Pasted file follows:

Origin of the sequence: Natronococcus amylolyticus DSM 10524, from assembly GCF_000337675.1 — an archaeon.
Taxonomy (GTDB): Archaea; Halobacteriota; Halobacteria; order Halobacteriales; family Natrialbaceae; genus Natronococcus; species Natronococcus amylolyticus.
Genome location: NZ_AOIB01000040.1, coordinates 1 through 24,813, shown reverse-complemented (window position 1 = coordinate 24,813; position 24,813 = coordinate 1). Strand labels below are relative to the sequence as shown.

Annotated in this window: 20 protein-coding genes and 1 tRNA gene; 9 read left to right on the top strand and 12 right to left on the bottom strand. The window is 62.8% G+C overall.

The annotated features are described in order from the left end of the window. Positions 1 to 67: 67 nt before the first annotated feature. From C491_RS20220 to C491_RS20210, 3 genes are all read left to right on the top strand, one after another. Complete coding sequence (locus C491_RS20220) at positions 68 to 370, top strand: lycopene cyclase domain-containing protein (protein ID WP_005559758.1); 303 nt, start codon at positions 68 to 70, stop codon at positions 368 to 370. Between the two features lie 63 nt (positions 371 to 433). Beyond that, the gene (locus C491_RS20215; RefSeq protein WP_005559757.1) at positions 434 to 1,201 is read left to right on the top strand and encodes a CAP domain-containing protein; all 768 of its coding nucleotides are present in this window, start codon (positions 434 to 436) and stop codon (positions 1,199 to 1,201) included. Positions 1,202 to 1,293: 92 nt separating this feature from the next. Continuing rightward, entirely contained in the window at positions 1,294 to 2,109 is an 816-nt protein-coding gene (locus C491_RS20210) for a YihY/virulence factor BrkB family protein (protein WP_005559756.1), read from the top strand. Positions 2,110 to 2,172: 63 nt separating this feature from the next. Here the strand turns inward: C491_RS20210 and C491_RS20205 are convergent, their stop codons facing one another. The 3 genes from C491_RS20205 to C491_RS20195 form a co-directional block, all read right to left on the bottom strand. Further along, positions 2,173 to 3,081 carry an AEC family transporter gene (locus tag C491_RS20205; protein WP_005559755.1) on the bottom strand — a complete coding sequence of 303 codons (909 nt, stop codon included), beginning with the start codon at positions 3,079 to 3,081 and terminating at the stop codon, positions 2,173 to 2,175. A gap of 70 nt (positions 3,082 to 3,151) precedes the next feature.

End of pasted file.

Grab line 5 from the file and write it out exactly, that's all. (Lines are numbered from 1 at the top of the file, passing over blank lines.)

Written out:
The annotated features are described in order from the left end of the window. Positions 1 to 67: 67 nt before the first annotated feature. From C491_RS20220 to C491_RS20210, 3 genes are all read left to right on the top strand, one after another. Complete coding sequence (locus C491_RS20220) at positions 68 to 370, top strand: lycopene cyclase domain-containing protein (protein ID WP_005559758.1); 303 nt, start codon at positions 68 to 70, stop codon at positions 368 to 370. Between the two features lie 63 nt (positions 371 to 433). Beyond that, the gene (locus C491_RS20215; RefSeq protein WP_005559757.1) at positions 434 to 1,201 is read left to right on the top strand and encodes a CAP domain-containing protein; all 768 of its coding nucleotides are present in this window, start codon (positions 434 to 436) and stop codon (positions 1,199 to 1,201) included. Positions 1,202 to 1,293: 92 nt separating this feature from the next. Continuing rightward, entirely contained in the window at positions 1,294 to 2,109 is an 816-nt protein-coding gene (locus C491_RS20210) for a YihY/virulence factor BrkB family protein (protein WP_005559756.1), read from the top strand. Positions 2,110 to 2,172: 63 nt separating this feature from the next. Here the strand turns inward: C491_RS20210 and C491_RS20205 are convergent, their stop codons facing one another. The 3 genes from C491_RS20205 to C491_RS20195 form a co-directional block, all read right to left on the bottom strand. Further along, positions 2,173 to 3,081 carry an AEC family transporter gene (locus tag C491_RS20205; protein WP_005559755.1) on the bottom strand — a complete coding sequence of 303 codons (909 nt, stop codon included), beginning with the start codon at positions 3,079 to 3,081 and terminating at the stop codon, positions 2,173 to 2,175. A gap of 70 nt (positions 3,082 to 3,151) precedes the next feature.